First Look: Ping G410 fairway woods

Ping G410 fairway woods David Dusek/Golfweek

First Look: Ping G410 fairway woods

Equipment

First Look: Ping G410 fairway woods

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Gear: Ping G410 fairway woods
Price: $310 with Ping Alta CB, Project X EvenFlow Black or Mitsubishi Tensei Orange shaft and Golf Pride Tour Velvet 360 grip
Specs: A 17-4 stainless steel body with C300 maraging steel face, tungsten sole weight and an adjustable hosel. Available in 3, 5, 7 and 9-wood (standard), 3, 5 and 7-wood (SFT); 3-wood (LST)
Available: March 7

The Goal
Designed to be powerful and forgiving, the G410 fairway woods also have an adjustable hosel to ensure the proper fit and distance gapping.

The Scoop
Everything that Ping has designed into the new G410 fairway woods is there to produce more distance, inspire confidence and help golfers achieve better results, even when they don’t make solid contact.

Speed, and the ideal amount of spin, generates lift and more distance, so to help golfers generate more speed, Ping designed the G410 fairways with a C300 maraging steel face. Used to make the landing gear in aircraft, C300 steel is extremely flexible, so it is not only durable but can flex efficiently at impact to generate more ball speed. To broaden the sweet spot, Ping made the face gets progressively thinner toward the edges.

Ping G410 fairway woods

Turbulators on the crown of the G410 fairway woods enhance aerodynamics (David Dusek/Golfweek)

On the crown, Ping has added four Turbulators, which are fang-like protrusions that enhance the airflow around the club on the downswing and boost clubhead speed.

Ping has traditionally shifted the center of gravity (CG) down and as far back as possible in its drivers to encourage a higher-flying shot, but drivers are much larger than fairway woods and golfers use them almost exclusively off a tee. To make sure the CG is exactly where it needs to be, Ping engineers added a 16-gram tungsten weight to the back of the sole. It is not adjustable, but fitters can use a tool and swap the weight for a different piece if a player requires a different swing weight. However, while the G410’s CG location is lower than last season’s G400 fairway woods, Ping shifted it slightly more forward, so it is better aligned with the portion of the hitting area where golfers tend to hit the ball. This makes the transfer of energy into the shot more effective, for more speed and distance. It also results in less spin and a flatter, more-piercing ball flight.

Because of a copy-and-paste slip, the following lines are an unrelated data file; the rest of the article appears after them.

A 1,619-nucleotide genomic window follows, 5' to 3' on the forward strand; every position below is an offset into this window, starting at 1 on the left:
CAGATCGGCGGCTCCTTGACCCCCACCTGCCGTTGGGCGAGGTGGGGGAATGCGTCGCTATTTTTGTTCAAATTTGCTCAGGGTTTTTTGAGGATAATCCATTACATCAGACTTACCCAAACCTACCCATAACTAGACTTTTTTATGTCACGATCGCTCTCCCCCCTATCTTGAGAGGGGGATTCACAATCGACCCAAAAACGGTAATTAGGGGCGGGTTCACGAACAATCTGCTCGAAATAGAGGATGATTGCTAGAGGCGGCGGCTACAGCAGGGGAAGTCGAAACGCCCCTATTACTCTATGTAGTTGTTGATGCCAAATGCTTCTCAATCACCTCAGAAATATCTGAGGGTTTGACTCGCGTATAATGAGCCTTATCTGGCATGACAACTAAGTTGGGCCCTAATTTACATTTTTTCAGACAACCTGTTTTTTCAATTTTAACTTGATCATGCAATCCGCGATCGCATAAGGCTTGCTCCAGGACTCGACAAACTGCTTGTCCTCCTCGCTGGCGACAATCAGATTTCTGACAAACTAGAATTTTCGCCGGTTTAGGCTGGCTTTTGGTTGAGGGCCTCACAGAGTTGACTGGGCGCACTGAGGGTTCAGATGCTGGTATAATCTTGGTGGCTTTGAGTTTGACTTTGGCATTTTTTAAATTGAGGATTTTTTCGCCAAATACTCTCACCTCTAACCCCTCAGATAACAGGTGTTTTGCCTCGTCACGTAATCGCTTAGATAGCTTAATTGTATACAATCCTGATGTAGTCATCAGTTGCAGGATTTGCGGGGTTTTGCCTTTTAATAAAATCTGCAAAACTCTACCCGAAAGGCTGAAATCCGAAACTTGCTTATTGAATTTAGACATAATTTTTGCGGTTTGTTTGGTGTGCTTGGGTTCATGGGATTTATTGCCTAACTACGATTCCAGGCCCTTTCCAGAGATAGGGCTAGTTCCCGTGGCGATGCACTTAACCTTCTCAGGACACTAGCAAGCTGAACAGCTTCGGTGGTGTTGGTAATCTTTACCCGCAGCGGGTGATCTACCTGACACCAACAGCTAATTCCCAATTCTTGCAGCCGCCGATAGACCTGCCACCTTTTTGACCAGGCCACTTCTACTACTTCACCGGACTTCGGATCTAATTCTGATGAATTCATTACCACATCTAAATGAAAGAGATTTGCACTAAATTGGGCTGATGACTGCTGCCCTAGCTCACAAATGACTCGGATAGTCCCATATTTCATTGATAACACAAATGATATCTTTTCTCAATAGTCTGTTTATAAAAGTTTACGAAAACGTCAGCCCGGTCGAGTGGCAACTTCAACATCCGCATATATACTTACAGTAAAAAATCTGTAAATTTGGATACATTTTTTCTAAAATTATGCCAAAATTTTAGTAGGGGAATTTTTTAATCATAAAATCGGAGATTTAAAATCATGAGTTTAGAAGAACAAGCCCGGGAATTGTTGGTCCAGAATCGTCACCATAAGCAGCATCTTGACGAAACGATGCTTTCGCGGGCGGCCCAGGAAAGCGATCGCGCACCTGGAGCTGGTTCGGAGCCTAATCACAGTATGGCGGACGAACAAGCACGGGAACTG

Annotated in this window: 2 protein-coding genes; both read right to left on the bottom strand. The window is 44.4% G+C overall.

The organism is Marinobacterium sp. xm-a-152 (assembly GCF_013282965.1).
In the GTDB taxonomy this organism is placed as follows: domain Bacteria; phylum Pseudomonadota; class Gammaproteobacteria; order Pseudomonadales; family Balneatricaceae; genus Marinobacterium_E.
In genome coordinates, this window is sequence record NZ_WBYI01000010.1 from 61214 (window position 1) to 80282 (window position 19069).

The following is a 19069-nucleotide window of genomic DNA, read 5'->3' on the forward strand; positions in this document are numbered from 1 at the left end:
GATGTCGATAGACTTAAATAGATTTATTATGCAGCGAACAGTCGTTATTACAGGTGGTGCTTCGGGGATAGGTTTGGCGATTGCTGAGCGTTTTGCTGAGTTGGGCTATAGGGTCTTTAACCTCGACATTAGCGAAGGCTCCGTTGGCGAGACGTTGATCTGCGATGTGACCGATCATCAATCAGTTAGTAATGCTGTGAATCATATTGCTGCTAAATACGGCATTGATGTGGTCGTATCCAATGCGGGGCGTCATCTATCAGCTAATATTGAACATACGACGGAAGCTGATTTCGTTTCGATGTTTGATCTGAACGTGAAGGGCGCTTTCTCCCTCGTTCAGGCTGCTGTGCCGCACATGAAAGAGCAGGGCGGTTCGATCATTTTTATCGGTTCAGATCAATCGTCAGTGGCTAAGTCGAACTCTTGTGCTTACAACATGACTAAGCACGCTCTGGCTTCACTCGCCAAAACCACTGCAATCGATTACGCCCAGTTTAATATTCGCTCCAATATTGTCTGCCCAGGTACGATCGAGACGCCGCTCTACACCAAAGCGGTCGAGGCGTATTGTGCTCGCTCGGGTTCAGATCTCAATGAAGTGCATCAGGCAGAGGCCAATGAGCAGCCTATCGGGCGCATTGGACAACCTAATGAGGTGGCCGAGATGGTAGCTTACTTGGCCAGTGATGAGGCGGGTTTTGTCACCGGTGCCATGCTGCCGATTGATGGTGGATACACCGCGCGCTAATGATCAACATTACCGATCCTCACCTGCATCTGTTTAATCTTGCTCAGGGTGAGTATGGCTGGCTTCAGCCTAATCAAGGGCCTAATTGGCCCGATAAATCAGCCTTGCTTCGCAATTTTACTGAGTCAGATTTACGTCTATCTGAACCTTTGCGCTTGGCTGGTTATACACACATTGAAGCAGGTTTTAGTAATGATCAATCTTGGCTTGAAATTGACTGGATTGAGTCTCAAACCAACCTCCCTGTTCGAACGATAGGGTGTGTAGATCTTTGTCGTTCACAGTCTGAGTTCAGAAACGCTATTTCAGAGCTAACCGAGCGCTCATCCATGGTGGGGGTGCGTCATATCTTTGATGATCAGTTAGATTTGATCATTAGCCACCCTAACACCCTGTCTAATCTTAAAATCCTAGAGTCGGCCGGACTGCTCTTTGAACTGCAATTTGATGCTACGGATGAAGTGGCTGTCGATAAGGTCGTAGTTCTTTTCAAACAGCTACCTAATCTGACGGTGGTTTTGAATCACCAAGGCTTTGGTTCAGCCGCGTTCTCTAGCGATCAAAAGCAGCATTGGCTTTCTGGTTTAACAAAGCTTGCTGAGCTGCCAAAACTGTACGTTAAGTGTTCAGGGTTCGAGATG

To develop confidence at address, Ping has made the faces shallower. The G410 3-wood’s height is the same as the G400 7-wood’s, and the combination of the white and black areas on the front are designed to help players align the ball properly.

Ping G410 fairway woods

Ping G410 fairway woods have an eight-position adjustable hosel. (David Dusek/Golfweek)

To ensure that players can produce the ideal distance numbers and not create excessive gaps between their driver and their first hybrid or long iron, Ping has given the G410 fairway woods an eight-position adjustable hosel. Fitters and players can increase or decrease the club’s loft up to 1.5 degrees and flatten the lie angle, which should help to fine-tune the ball flight and carry distance.

For golfers who tend to slice the ball, Ping is offering 3, 5 and 7-wood Straight Flight Technology (SFT) versions of the G410 fairway woods which have a draw bias.

For golfers who produce excessive spin, Ping is making a 14.5-degree Low Spin Technology (LST) version of the G410 fairway wood. Its loft is 1 degree weaker than the G400 Stretch 3-wood it replaces, so it launches the ball higher, but its CG position is more forward so it creates 300 rpm less spin and produces a lower ball flight.

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